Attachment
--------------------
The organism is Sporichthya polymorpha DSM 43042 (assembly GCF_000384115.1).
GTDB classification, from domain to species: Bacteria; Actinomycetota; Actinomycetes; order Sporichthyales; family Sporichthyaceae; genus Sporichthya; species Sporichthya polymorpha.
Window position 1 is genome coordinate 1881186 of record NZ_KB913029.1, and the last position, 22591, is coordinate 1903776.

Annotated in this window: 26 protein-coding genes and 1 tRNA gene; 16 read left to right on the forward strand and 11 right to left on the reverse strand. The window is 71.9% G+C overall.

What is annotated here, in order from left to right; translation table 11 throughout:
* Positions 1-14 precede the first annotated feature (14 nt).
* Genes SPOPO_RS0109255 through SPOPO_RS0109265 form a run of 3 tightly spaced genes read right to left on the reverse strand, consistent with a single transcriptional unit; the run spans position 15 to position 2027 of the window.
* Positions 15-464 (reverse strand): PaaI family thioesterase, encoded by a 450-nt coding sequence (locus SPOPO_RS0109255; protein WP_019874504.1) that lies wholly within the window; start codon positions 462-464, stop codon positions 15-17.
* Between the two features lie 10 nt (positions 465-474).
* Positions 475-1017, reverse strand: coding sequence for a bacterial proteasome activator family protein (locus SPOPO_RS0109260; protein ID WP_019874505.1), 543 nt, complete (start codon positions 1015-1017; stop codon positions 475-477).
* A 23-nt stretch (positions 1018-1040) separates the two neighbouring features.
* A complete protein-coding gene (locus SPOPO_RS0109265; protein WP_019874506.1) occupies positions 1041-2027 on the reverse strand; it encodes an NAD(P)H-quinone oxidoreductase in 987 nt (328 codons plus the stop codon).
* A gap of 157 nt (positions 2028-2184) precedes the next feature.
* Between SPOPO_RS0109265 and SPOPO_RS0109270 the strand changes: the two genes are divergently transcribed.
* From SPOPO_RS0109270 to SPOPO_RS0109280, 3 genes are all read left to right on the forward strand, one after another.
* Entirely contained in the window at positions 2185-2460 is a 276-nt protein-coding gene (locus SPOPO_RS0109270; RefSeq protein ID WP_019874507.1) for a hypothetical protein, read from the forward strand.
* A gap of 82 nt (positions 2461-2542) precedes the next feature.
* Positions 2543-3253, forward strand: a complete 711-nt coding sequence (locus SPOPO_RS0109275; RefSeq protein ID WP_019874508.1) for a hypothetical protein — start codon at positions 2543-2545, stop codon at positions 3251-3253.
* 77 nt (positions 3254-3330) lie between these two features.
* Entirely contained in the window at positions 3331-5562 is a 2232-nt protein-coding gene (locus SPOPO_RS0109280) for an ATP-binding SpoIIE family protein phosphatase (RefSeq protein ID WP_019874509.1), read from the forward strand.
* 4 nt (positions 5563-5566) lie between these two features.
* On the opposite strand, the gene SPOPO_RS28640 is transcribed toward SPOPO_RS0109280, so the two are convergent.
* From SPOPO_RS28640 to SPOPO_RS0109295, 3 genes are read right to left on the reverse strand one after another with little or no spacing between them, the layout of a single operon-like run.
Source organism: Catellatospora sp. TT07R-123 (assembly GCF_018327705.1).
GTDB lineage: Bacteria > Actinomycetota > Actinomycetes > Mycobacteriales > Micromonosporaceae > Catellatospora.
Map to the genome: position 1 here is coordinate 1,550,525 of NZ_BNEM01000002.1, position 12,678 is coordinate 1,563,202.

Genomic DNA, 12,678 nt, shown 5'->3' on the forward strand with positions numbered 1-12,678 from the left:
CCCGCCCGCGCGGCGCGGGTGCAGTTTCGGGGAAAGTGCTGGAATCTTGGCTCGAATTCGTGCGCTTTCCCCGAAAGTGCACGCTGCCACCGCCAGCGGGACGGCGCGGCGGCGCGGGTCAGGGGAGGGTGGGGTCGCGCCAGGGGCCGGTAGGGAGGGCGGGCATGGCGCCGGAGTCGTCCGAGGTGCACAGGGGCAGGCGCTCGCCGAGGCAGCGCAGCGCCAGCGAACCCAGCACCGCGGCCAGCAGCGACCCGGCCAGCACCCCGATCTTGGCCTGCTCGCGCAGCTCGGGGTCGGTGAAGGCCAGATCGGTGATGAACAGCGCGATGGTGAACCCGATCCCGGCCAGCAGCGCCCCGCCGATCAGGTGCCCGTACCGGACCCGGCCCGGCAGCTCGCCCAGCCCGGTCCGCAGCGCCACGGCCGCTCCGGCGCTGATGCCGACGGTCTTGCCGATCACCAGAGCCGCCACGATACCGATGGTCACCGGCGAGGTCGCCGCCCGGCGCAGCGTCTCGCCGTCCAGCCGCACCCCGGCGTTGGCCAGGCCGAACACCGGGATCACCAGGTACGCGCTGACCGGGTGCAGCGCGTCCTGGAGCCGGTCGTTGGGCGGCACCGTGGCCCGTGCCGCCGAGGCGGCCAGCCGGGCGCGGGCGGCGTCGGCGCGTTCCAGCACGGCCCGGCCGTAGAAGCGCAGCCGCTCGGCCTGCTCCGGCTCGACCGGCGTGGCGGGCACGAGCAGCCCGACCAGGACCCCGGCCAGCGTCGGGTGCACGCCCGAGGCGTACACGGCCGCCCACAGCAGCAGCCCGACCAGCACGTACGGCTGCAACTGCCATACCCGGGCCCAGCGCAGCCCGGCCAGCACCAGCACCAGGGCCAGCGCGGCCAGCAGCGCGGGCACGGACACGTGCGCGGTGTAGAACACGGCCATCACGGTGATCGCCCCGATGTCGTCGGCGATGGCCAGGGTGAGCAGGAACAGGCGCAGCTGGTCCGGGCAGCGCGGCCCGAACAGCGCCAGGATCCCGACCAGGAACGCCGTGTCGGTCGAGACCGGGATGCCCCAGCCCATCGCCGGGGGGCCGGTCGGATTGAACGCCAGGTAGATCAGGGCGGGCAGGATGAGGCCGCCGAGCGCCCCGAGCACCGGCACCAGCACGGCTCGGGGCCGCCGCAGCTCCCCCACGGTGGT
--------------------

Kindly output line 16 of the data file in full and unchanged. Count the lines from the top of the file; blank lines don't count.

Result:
* Entirely contained in the window at positions 2185-2460 is a 276-nt protein-coding gene (locus SPOPO_RS0109270; RefSeq protein ID WP_019874507.1) for a hypothetical protein, read from the forward strand.